Marathi is an Indo-European language having over 70 million native speakers people in (predominantly) Maharashtra India. Marathi, like many other Indo-Aryan languages, evolved from early forms of Prakrit, which itself is a subset of Sanskrit, one of the most ancient languages of the world.
Dīpaka (दीपक).—a. (-pikā f.) [दीप्-ण्वुल् (dīp-ṇvul)]
1) Kindling, inflaming.
2) Illuminating, making bright.
3) Illustrating, beautifying, making illustrious.
4) Exciting, making intense; सामवादाः सकोपस्य तस्य प्रत्युत दीपकाः (sāmavādāḥ sakopasya tasya pratyuta dīpakāḥ) Śi.2.55; Pt.3.28.
5) Tonic, stimulating digestion, digestive.
6) Skilful in managing a lamp.
-kaḥ 1 A light, lamp; तावदेव कृतिनामपि स्फुरत्येष निर्मलविवेकदीपकः (tāvadeva kṛtināmapi sphuratyeṣa nirmalavivekadīpakaḥ) Bh.1.7.
2) A falcon.
3) An epithet of Kāmadeva (also dīpyaka).
4) Name of several plants (Mar. oṃvā, jireṃ, citraka, kāṃdā, moraśeṃḍā)
5) Name of a Rāga.
5) A kind of measure.
-kam 1 Saffron.
2) (In Rhet.) A figure of speech in which two or more objects (some prakṛta 'relevant' and some aprakṛta 'irrelevant') having the same attribute are associated together, or in which several attributes (some relevant and some irrelevant) are predicated of the same object; सकृद्वृत्तिस्तु धर्मस्य प्रकृताप्रकृतात्मनाम् । सैव क्रियासु बह्वीषु कारकस्येति दीपकम् (sakṛdvṛttistu dharmasya prakṛtāprakṛtātmanām | saiva kriyāsu bahvīṣu kārakasyeti dīpakam) || K. P. 1; cf. वदन्ति वर्ण्यावर्ण्यानाम् धर्मैक्यं दीपकं बुधाः । मदेन भाति कलभः प्रतापेन महीपतिः (vadanti varṇyāvarṇyānām dharmaikyaṃ dīpakaṃ budhāḥ | madena bhāti kalabhaḥ pratāpena mahīpatiḥ) || Chandr.5.45.Source: DDSA: The practical Sanskrit-English dictionary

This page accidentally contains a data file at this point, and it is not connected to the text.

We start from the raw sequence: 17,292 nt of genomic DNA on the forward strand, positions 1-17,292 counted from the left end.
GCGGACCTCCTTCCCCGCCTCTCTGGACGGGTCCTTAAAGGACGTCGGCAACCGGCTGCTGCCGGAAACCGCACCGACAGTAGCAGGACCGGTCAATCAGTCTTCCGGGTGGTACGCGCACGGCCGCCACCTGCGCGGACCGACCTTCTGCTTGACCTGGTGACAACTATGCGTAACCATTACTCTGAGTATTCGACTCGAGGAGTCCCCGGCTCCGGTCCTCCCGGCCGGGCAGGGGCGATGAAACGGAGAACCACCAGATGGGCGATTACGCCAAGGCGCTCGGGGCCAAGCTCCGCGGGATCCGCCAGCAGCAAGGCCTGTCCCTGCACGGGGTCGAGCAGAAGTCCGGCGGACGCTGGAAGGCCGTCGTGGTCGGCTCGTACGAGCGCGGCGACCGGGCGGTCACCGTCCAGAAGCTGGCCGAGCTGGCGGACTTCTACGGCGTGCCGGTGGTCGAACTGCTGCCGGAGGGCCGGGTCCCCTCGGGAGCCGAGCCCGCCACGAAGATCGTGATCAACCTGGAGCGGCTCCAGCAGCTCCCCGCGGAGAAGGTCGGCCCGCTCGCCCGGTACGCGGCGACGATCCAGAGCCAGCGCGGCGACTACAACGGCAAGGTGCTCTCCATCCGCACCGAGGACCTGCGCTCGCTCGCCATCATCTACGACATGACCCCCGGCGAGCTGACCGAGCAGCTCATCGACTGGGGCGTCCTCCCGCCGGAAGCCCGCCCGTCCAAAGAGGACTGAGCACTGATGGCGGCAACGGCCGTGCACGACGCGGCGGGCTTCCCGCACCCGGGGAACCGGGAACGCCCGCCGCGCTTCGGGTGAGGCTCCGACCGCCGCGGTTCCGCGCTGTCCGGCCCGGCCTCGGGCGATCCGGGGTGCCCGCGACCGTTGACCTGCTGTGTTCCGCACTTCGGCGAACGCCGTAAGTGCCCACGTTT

(-kaḥ-kā-kaṃ) 1. Making luminous or beautiful. 2. Kindling, inflaming. 3. Exciting, rendering intense (a feeling, &c.) 4. Tonic, stimulant. m.
(-kaḥ) 1. An aromatic seed, (Ligusticum ajwaen, Rox.) 2. Small cumin. 3. Celosia cristata. 4. Saffron. 5. A lamp. 6. A falcon. 7. A name of Kama. 8. One of the Ragas or modes of music. f.
(-pikā) 1. One of the Raginis or female personifications of the musical modes. 2. A title of various books, (the illustrator, the illuminator.) 3. Moonlight. n.
(-kaṃ) A figure of rhetoric, dilating upon an idea, or accumulation of expressions tending to one object. E. dīp to shine, in the causal form, affix ṇvul .Source: Cologne Digital Sanskrit Dictionaries: Shabda-Sagara Sanskrit-English Dictionary
Sanskrit, also spelled संस्कृतम् (saṃskṛtam), is an ancient language of India commonly seen as the grandmother of the Indo-European language family. Closely allied with Prakrit and Pali, Sanskrit is more exhaustive in both grammar and terms and has the most extensive collection of literature in the world, greatly surpassing its sister-languages Greek and Latin.
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kula़dīpaka (कुल़दीपक).—m The lamp, light, glory of a family.
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Search found 3 books and stories containing Dipaka or Dīpaka. You can also click to the full overview containing English textual excerpts. Below are direct links for the most relevant articles:
Apadana commentary (Atthakatha) (by U Lu Pe Win)
Commentary on Biography of the thera Pañcadīpaka < [Chapter 6 - Bījanivagga (section on Bījani)]
Trishashti Shalaka Purusha Caritra (by Helen M. Johnson)
The Natyashastra (by Bharata-muni)